Eight Shenandoah University students and two faculty members left for Arizona on Monday, Feb. 6, to begin a weeklong experiential learning trip centered around Super Bowl LVII and its related events.
Students Demitri Matenopoulos ’23, Chloe Butler ’25, Tyler Deal ’23, Will Jenkins ’23, Janelle Anderson ’25, Patrick Maneval ’23, Anthony Cowan ’24, and Sean Perry ’24, along with Director of Sport Management Brian Wigley, Ed.D., and Assistant Professor of Sport Management David Eyl, J.D., will spend the week leading up to the NFL championship game working at various Super Bowl-related events in and around Glendale, Arizona. Additionally, the group will tour athletic facilities, network with professionals in the sport management industry and spend a day at the PGA’s Phoenix Open.
The trip, the latest in a long run of such experiences that Shenandoah University has provided for students at some of the world’s biggest sporting events, is a collaborative effort between SU’s Division of Student Affairs, the Office of Student Leadership and Development, and the School of Business.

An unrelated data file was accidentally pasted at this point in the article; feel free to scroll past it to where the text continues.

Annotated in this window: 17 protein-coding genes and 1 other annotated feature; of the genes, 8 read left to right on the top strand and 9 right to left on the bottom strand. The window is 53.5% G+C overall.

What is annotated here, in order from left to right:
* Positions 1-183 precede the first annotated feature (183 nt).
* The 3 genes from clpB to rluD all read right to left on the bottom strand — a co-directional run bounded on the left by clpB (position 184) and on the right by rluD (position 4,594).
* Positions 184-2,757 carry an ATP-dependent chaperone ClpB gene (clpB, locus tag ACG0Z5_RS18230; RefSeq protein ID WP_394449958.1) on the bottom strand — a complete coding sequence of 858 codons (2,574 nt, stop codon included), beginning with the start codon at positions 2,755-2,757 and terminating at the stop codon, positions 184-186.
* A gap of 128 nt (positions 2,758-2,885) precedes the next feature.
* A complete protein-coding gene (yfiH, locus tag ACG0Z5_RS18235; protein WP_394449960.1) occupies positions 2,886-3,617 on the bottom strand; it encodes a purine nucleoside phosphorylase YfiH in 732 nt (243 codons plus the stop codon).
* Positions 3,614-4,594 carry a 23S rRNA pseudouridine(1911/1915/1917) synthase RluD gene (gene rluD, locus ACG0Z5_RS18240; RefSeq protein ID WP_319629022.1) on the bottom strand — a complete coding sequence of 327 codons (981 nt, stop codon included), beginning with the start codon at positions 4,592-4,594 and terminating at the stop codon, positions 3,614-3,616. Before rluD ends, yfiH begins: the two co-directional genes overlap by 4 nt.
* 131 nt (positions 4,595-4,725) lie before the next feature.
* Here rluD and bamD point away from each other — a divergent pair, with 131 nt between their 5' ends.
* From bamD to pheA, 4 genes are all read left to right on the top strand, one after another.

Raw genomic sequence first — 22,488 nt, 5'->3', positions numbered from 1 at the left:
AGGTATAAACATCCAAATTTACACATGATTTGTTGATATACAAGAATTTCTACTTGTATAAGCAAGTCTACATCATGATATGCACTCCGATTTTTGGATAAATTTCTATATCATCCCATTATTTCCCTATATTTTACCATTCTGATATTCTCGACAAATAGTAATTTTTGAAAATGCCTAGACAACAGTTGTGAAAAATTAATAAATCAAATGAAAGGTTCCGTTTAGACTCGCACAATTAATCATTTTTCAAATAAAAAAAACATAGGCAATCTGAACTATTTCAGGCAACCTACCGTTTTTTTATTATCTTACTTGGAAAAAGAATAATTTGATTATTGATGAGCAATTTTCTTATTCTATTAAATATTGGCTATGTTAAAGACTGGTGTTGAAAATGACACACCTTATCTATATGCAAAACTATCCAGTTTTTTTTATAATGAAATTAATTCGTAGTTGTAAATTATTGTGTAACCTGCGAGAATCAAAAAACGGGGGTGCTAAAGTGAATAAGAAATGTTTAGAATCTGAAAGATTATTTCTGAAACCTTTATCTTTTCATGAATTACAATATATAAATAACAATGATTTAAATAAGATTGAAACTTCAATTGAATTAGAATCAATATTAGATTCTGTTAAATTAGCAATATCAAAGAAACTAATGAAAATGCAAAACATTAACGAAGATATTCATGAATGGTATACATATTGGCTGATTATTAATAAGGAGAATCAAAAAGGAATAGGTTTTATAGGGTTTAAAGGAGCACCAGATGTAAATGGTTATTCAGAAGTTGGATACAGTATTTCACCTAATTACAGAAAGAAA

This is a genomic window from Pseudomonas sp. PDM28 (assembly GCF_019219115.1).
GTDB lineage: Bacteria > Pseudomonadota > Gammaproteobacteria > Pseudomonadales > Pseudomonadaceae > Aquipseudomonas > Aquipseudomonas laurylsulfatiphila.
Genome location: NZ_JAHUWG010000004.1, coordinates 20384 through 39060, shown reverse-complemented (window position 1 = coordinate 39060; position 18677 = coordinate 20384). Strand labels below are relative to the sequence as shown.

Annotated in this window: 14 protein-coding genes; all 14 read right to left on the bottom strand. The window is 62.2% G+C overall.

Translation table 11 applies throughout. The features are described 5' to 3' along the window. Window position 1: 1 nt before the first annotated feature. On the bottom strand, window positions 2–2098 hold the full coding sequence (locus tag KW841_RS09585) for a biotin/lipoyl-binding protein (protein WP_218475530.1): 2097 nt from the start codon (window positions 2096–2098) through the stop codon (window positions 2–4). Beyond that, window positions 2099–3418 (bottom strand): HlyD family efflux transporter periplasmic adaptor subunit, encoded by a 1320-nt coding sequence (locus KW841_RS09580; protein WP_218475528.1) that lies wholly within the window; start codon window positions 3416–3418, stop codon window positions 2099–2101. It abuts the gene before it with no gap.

Shenandoah’s students will be paid by the NFL to perform various tasks related to the big game, including activities at the Super Bowl Experience at the Phoenix Convention Center and game-day events at State Farm Stadium in Glendale, where the Kansas City Chiefs and the Philadelphia Eagles will face off on Sunday, Feb. 12.
The group will also visit the offices of the NHL’s Arizona Coyotes, meet a representative from the NBA’s Phoenix Suns, and tour Chase Field (home of the MLB’s Arizona Diamondbacks) and Phoenix Raceway.
The university celebrated the trip and its attendees with a send-off event at Halpin-Harrison Hall, Stimpson Auditorium, on Friday, Feb. 2, that included comments from Dr. Wigley, Astrid Sheil, Ph.D., dean of the School of Business; Yolanda Barbier Gibson, D.A., vice president for student affairs; and Matenopoulos, a media and communications student and team captain of the trip.
This is going to be maybe the most impactful part of your education here at Shenandoah. You’re about to activate everything you’ve been learning in class, all the theories you’ve been reading, all the things you’ve been listening to your professors about. And what’s going to happen is not only will you be able to do some of the things that you see in the book, but when you come back, you’ll be able to say things to other students like, ‘Let me tell you how it works in the real world.’ That’s when you own that knowledge. And once you own it, there’s a sense of confidence that cannot be challenged. You know because you’ve done it.”
Astrid Sheil, Ph.D., dean of Shenandoah University’s School of Business